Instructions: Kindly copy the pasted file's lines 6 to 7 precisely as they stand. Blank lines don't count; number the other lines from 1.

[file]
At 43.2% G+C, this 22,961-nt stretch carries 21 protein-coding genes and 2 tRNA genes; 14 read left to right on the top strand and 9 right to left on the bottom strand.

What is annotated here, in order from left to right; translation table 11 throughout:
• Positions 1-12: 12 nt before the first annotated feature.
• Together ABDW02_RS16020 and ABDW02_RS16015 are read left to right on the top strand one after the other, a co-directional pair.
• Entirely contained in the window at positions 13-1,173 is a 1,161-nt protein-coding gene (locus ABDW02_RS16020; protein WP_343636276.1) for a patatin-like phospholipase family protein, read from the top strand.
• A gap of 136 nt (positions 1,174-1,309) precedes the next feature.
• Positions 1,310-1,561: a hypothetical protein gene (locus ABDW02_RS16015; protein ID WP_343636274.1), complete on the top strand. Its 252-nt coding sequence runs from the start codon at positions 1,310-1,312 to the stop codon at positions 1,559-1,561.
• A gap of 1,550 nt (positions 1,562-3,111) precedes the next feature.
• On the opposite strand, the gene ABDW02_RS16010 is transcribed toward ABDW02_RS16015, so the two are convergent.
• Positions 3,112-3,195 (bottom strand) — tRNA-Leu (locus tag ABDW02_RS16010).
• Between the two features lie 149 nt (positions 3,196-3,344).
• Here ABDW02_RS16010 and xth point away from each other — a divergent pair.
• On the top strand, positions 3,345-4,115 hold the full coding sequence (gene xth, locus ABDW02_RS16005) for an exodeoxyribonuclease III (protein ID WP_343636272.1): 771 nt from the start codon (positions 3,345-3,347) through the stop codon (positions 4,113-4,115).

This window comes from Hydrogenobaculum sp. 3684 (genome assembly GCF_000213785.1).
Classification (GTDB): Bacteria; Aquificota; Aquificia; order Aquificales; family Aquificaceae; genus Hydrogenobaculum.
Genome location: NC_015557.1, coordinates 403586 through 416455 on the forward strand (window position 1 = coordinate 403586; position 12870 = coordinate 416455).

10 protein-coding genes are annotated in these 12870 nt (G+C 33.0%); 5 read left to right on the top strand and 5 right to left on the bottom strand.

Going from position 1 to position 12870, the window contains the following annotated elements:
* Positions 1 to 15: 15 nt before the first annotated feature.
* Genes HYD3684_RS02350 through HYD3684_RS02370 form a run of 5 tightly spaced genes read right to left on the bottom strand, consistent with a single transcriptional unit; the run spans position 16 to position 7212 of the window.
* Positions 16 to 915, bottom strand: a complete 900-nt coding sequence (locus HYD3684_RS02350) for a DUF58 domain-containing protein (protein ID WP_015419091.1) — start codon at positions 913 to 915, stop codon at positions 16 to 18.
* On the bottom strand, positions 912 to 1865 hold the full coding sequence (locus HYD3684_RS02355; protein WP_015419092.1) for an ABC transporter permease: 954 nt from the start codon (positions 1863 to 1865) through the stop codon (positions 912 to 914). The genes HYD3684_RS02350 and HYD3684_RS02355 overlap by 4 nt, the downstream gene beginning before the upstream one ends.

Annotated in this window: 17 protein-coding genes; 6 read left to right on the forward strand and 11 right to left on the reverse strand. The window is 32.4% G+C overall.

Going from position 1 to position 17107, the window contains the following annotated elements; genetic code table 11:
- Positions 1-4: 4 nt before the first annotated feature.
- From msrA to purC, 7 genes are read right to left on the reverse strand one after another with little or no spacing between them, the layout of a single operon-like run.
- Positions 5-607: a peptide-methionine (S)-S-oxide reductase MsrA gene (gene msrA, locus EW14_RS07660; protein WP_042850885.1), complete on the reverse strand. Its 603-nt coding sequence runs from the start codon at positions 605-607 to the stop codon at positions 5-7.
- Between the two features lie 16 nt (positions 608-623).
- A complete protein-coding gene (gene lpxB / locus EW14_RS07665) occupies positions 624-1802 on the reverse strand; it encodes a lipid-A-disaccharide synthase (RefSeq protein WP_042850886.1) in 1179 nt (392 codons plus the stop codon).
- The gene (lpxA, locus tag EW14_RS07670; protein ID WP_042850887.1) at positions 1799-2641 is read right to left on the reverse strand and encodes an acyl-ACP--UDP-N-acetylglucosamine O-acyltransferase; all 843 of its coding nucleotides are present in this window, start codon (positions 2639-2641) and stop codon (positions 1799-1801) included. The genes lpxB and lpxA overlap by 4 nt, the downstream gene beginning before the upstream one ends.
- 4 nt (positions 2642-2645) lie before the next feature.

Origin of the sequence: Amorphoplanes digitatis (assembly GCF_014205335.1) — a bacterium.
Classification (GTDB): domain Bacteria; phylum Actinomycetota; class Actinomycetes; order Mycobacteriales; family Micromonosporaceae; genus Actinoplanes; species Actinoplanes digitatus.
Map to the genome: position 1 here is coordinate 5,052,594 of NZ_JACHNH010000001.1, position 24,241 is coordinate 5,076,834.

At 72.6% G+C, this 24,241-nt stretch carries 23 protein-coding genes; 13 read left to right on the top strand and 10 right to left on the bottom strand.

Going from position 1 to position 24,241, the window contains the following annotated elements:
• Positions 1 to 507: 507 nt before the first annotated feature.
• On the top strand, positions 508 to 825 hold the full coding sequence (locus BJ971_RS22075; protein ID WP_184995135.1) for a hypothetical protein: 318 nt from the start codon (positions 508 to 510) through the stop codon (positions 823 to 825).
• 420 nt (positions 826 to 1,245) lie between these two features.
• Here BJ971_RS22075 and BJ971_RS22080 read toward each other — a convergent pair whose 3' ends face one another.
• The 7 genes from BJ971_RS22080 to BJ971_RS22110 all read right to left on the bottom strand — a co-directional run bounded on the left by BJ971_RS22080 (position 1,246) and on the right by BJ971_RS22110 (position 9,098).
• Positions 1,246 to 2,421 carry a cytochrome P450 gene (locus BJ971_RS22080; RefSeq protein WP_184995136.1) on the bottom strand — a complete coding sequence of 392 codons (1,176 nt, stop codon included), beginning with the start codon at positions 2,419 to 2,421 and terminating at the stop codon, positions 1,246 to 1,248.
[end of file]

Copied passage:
• A gap of 136 nt (positions 1,174-1,309) precedes the next feature.
• Positions 1,310-1,561: a hypothetical protein gene (locus ABDW02_RS16015; protein ID WP_343636274.1), complete on the top strand. Its 252-nt coding sequence runs from the start codon at positions 1,310-1,312 to the stop codon at positions 1,559-1,561.